MANILA - Countries need to vaccinate some 85 percent of their population against COVID-19 following the emergence of more transmissible variants, the World Health Organization said Tuesday.
The world health body set the target due to the spread of the Delta and Alpha variants, first detected in India and the UK, respectively, said Dr Rabindra Abeyasinghe, WHO representative to the Philippines.
"We’re looking at approximately 85 percent or beyond. That’s why we now advocate not to talk about herd immunity but talk about how many people can be protected," he told ANC's Headstart.
"As new and more transmissible variants emerge, it means you have to protect a larger proportion of population to achieve what you term 'herd immunity.'"
The WHO said it advocates for countries to inoculate 10 percent of their population by September, 40 percent by yearend, and 70 percent by June next year, said Abeyasinghe.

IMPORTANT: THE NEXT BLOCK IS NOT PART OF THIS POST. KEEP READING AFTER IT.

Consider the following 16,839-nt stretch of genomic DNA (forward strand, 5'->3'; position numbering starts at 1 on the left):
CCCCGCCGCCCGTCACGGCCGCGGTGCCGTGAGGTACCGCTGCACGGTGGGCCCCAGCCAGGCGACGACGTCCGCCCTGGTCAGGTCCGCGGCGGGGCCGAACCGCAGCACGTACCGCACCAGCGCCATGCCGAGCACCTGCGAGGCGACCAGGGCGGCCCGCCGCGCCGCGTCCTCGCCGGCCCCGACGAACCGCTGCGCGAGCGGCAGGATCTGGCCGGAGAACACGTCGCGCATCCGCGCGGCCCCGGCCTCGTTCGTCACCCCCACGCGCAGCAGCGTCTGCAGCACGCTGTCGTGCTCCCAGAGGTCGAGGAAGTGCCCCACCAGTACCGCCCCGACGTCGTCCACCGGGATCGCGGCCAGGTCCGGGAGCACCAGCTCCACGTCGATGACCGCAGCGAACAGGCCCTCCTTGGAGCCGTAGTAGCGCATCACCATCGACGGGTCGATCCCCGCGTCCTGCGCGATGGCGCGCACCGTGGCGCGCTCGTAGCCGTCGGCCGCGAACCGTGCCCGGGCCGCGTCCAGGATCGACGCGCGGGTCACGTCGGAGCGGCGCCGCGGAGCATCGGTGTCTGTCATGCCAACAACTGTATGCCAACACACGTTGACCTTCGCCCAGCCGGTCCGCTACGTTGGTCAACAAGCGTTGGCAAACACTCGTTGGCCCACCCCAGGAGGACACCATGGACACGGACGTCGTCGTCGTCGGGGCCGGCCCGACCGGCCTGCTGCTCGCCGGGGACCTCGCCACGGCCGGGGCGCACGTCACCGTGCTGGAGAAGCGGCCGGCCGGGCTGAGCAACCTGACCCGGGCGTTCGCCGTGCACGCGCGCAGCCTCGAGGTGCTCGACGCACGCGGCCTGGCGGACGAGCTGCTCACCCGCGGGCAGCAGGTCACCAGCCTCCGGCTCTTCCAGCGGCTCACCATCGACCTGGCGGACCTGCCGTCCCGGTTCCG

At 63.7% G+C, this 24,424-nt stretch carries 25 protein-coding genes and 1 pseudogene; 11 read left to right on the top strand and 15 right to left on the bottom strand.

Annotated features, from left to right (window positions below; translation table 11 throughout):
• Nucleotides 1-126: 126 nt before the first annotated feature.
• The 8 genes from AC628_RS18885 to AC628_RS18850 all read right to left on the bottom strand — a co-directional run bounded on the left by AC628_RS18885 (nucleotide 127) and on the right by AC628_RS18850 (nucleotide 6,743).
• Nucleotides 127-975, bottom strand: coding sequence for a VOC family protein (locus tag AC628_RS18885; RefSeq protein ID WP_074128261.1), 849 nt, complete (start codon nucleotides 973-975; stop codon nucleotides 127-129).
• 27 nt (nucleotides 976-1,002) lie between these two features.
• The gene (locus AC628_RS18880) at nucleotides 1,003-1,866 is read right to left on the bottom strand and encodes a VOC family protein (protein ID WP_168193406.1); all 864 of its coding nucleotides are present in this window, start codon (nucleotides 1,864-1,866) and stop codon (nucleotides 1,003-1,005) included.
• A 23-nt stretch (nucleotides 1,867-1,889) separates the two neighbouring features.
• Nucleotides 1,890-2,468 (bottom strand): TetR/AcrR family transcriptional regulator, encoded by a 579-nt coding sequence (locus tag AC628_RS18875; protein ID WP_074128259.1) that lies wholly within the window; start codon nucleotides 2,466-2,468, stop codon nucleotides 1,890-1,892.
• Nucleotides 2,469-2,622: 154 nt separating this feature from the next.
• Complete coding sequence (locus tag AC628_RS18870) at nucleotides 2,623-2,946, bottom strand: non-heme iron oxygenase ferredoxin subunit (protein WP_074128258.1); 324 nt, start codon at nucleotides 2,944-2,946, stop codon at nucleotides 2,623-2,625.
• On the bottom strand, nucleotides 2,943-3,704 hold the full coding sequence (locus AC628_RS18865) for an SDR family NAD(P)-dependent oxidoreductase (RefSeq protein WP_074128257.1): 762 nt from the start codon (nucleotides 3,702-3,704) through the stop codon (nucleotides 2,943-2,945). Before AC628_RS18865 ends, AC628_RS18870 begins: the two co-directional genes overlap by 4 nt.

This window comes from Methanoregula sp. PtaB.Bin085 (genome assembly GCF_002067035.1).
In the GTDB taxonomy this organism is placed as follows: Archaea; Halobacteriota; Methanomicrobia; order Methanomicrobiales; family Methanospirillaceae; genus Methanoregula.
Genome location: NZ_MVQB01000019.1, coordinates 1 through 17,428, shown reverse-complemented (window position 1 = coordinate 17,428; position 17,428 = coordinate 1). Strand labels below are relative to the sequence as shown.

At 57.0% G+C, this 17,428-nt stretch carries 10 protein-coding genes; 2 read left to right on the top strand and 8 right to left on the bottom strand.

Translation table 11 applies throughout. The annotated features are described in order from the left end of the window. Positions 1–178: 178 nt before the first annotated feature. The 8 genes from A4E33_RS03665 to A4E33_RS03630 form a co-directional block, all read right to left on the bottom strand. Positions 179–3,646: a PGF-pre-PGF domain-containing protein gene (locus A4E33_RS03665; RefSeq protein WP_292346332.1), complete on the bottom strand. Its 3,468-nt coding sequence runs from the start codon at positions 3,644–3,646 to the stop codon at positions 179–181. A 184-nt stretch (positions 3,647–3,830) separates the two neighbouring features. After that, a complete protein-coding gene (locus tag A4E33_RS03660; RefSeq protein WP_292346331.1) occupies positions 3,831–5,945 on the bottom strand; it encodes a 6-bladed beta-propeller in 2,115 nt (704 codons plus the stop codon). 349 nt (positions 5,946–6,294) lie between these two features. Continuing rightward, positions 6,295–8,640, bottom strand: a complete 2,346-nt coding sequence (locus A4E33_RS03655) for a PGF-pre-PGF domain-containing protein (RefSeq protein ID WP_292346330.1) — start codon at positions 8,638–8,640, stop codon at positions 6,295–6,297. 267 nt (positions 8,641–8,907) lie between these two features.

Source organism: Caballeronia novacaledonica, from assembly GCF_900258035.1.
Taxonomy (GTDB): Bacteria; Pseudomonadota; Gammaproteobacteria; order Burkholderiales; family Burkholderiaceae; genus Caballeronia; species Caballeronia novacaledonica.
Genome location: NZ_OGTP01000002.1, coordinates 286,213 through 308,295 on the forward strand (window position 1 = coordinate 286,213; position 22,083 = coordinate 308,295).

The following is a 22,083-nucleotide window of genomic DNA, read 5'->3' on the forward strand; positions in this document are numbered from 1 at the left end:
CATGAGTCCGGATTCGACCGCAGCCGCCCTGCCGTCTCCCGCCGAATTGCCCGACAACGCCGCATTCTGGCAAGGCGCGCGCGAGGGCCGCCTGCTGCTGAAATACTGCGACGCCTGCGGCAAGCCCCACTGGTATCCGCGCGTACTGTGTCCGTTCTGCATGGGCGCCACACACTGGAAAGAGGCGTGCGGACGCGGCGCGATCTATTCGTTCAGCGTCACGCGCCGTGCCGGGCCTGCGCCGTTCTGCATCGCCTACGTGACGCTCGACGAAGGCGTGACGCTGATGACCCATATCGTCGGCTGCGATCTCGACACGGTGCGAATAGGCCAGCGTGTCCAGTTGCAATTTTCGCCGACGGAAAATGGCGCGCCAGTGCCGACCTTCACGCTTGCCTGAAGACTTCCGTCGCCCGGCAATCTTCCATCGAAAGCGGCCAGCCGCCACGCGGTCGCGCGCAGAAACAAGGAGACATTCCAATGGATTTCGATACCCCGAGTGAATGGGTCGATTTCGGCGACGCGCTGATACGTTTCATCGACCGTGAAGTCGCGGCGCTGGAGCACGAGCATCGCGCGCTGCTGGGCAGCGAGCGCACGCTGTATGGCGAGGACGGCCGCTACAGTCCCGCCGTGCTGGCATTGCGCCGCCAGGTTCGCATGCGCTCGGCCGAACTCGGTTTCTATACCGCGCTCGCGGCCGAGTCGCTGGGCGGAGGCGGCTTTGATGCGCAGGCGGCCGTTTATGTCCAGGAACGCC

The Philippines is likely to meet the world health body's goals as it has so far administered at least 10 million first doses, he added.
"We believe you will exceed the 10 percent before September and certainly you may exceed 40 percent threshold before end of year," he said.
Some 2,868,905 Filipinos are fully-protected or have received their second COVID-19 jab as of Sunday, government said. A total of 11,708,029 doses of the anti-virus jabs have been administered in the country, it added.
"It's been remarkable. We're now I think at almost 12 million people vaccinated and the vaccination program which began in March, in just 3 months...if you have vaccines, you can go much faster," Abeyasinghe said.
"We commend the efforts of the government and private sector, everybody who is contributing to try to access vaccines."
Government still needs to "do everything it can do" to prevent virus transmission, Abeyasinghe said.
"We still need to recognize that Philippines like many other countries are at risk of transmission," he said.
"We need a concerted coordinated effort that is synchronized across LGUs that follows national protocols that ensures people with symptoms of disease can access early diagnosis, can be contact traced, quarantined, or can access treatment."